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Protocol

The procedures carried out in the video and described below have been approved by the Institutional Animal Care and Use Committee (IACUC) at Miami University.

1. Preparation and Stimulus Test

  1. Establish two distinct areas for the surgical procedure, the operating table and the post-operation table. Stage both areas with all materials and utensils necessary.
    1. Stage the operating table under a vented hood Arrange the table with the equipment in a manner that allows the continuous and unimpeded performance of the procedure.
    2. Establish a postoperative table in the same room and near the main table of operation. Maintain both tables as sterile environments throughout the procedure.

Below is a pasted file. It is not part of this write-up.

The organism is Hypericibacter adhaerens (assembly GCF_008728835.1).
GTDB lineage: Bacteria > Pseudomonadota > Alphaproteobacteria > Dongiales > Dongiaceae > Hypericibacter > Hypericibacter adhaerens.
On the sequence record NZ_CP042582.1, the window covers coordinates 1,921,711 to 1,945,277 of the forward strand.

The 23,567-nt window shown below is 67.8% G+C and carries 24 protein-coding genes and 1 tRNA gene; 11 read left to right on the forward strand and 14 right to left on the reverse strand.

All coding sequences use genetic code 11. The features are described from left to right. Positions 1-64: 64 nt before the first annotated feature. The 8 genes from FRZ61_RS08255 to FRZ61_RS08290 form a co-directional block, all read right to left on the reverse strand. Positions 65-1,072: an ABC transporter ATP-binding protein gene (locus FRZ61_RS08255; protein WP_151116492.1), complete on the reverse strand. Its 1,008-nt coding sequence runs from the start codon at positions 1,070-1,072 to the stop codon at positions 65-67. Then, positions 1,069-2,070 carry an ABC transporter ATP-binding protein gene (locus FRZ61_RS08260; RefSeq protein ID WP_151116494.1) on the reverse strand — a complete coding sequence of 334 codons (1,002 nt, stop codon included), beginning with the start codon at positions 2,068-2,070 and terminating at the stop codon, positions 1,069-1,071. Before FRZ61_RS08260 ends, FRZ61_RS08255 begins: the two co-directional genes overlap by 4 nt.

2. Place the following supplies on the operating table: one glass jar with lid, one 15 mL tube, one pair of surgical scissors, one squeeze bottle of 70% ethanol, two foam boards, two forceps, two 1 mL 21 gauge syringes, two 50 mL tubes, one centrifuge tube, one cryogenic vial, four surgical pads, ten pins, a dispenser of sterilizing wipes, and a sharps container.
  3. Place the following supplies on the post-operation table: one analytical balance, one 4 L dewar of liquid nitrogen, a shallow wide mouth dewar, a floating microtube rack, one pair of surgical scissors, two forceps, four cryogenic vials, and a dispenser of sterile wipes.
  4. Fill one 50 mL and one 15 mL tube to 75% volume with formalin.